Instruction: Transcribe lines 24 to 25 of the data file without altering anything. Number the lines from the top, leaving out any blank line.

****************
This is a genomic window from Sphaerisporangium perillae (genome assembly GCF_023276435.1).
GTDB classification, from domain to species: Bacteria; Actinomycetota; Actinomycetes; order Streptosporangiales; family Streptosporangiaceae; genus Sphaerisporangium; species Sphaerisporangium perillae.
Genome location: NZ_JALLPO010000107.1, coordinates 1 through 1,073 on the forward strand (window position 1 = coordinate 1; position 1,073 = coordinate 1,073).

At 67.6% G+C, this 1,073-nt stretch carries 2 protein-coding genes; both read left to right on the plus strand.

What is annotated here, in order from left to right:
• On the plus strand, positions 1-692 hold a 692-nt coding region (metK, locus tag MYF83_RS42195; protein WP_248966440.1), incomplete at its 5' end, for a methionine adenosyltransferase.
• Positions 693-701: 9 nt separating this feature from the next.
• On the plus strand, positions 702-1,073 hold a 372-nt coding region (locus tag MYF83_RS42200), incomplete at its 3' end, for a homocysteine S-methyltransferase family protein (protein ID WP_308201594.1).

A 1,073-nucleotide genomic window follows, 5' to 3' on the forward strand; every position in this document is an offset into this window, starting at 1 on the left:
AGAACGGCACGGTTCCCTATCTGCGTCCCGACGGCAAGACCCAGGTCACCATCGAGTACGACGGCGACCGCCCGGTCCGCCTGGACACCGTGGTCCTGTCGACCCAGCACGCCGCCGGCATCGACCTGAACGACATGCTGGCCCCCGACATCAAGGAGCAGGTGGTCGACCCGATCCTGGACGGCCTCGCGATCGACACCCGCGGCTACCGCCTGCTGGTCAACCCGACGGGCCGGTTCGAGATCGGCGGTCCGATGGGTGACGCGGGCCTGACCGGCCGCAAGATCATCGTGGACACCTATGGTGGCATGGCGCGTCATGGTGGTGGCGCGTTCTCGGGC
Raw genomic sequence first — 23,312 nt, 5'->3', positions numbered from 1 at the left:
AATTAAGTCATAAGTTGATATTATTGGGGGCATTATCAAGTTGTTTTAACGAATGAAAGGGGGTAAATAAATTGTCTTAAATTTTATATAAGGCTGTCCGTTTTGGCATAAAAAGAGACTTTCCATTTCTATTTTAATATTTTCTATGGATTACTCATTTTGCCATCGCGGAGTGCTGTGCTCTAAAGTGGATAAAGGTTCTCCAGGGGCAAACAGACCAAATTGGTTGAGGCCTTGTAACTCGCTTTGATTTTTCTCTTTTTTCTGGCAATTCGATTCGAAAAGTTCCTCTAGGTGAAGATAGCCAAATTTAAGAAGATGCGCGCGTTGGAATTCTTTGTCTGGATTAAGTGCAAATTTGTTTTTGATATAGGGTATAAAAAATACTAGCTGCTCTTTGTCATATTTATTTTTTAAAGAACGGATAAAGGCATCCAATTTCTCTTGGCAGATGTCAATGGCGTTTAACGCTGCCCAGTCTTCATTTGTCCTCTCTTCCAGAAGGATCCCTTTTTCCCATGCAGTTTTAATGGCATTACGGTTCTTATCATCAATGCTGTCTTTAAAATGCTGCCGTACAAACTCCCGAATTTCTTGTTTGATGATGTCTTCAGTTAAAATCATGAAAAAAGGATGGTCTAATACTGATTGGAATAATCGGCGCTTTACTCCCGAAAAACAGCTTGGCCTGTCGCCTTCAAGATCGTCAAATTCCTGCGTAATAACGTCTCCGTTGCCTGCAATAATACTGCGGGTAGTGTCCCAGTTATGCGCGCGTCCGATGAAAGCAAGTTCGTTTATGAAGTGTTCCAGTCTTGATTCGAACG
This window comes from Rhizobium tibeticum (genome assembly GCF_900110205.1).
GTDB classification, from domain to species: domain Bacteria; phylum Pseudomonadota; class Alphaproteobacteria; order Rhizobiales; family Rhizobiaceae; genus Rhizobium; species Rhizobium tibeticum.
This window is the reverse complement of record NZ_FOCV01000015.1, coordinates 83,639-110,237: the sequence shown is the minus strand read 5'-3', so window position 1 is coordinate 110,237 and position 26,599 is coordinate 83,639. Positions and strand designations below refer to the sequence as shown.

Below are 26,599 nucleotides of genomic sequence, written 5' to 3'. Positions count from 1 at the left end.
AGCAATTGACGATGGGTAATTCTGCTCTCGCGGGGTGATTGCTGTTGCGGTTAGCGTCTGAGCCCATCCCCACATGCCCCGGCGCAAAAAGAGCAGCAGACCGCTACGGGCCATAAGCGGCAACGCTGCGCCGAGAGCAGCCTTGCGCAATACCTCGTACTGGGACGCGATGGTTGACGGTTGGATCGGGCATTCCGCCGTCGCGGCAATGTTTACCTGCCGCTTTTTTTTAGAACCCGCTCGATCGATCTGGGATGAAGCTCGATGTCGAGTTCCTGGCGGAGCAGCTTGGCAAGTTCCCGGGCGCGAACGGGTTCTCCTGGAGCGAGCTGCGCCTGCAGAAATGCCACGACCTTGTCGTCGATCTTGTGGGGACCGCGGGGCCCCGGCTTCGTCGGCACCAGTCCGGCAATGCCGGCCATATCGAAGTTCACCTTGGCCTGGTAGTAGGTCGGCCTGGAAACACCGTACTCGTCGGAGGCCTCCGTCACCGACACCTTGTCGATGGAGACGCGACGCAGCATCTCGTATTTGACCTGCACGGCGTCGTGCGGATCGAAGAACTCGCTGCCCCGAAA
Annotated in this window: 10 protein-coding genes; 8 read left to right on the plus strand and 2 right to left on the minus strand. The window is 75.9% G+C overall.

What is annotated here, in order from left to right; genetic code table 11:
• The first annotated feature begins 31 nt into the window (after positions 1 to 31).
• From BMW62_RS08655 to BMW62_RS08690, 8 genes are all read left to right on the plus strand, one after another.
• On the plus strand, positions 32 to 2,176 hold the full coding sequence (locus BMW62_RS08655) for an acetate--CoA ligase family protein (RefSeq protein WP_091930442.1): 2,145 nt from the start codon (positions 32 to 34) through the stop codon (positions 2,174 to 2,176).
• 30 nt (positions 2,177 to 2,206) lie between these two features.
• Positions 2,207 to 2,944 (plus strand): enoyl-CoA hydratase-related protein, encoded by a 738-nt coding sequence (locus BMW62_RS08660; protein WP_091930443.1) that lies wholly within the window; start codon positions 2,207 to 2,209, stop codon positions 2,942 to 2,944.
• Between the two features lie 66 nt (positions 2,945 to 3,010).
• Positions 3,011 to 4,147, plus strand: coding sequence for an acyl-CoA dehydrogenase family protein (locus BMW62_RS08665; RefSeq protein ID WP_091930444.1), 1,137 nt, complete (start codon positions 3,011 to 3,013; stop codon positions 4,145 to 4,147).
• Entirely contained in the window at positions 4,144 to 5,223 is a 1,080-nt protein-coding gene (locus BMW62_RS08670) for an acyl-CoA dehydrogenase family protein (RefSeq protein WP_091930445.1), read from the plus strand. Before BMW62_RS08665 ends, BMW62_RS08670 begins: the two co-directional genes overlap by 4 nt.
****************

• Positions 2,207 to 2,944 (plus strand): enoyl-CoA hydratase-related protein, encoded by a 738-nt coding sequence (locus BMW62_RS08660; protein WP_091930443.1) that lies wholly within the window; start codon positions 2,207 to 2,209, stop codon positions 2,942 to 2,944.
• Between the two features lie 66 nt (positions 2,945 to 3,010).